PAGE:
in 2017 the true costs are going to become obvious.

For the first time in U.S. history, the costs of corporate welfare are going to be revealed, coast to coast. Tens of billions of dollars never before disclosed will become visible to taxpayers—and some people say they might have better uses for the money.

The price-tag data won’t arrive a moment too soon: As school districts and other local and state government bodies finally report these huge costs, they will also be struggling to cope with big cuts in federal aid soon to be enacted by the Trump administration and the Republican-led Congress. For activists fighting to preserve fair public services, the new numbers will become ready ammunition.

GASB: Your New Best Friend for Progressive Budget Advocacy

Why will all this data suddenly appear? Why will more than 50,000 local and state government bodies disclose all this spending? Because GASB says so. That’s the Governmental Accounting Standards Board (or “GAZ-bee”), the obscure professional standards-setting group which issues Generally Accepted Accounting Principles, or GAAP, for the public sector.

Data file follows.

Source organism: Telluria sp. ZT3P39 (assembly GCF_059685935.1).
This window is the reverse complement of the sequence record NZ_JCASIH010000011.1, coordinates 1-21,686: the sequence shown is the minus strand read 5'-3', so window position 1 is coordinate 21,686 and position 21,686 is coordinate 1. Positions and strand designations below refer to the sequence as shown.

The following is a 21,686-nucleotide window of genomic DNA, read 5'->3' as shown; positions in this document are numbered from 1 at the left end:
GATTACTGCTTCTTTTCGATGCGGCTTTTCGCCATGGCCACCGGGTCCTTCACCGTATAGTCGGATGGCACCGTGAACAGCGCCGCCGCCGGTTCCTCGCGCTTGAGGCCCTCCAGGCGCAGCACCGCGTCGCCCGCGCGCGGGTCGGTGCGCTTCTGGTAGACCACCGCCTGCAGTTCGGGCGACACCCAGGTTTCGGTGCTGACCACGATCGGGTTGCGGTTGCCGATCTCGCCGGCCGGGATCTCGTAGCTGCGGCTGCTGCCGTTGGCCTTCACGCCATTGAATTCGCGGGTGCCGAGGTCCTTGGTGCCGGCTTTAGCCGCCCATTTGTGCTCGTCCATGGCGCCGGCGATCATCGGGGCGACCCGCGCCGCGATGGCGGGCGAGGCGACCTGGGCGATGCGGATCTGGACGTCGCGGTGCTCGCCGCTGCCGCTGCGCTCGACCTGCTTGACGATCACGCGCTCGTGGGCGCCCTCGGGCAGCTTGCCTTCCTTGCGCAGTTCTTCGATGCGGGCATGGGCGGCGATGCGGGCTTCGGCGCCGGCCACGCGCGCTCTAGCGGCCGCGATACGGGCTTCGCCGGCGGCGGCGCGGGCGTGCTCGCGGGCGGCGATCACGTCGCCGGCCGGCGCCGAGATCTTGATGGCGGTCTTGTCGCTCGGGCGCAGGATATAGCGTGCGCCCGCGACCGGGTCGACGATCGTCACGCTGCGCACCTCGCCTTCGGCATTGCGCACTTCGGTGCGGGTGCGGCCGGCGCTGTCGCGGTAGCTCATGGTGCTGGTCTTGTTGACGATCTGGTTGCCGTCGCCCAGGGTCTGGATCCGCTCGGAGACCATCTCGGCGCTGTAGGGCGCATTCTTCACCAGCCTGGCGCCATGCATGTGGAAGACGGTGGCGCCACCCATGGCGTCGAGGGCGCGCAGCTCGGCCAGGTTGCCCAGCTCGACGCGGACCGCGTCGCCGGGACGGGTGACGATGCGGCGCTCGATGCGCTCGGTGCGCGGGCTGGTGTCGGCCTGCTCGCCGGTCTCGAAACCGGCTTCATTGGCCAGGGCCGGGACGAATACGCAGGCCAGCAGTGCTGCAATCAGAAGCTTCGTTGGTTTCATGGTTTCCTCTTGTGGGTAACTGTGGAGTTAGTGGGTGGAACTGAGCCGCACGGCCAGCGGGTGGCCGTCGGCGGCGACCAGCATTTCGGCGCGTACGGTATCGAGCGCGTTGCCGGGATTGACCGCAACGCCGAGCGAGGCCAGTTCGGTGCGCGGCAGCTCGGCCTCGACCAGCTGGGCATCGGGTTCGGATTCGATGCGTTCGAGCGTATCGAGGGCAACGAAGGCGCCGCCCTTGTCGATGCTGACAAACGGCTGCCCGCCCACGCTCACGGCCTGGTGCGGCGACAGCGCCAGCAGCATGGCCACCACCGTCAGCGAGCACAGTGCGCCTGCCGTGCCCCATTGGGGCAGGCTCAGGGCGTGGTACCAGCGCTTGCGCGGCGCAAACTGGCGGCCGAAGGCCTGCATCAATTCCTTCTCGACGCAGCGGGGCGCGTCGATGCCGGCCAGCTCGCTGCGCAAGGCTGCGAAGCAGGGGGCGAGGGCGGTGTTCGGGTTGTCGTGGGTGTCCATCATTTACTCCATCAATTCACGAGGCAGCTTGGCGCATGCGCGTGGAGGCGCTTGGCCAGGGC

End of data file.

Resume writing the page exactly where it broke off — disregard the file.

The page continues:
GASB periodically updates GAAP by issuing Statements, or amendments. You may recall GASB for its controversial Statements requiring governments to disclose their future pension and retiree health-care liabilities.

Though GASB by itself has no legal authority, most states require some school districts, counties and/or cities to obey GAAP. Many more jurisdictions adhere to GAAP because it enables them to get the best credit ratings and lowest interest rates when they float bonds.

In 2015, GASB issued Statement No. 77 on Tax Abatement Disclosures, using “abatements” as an umbrella term for all kinds of corporate tax breaks granted for economic development (property, income or sales tax). Costly giveaways like property tax abatements and many other tax breaks granted in the name of jobs or other community benefits will now show up in government spending reports.

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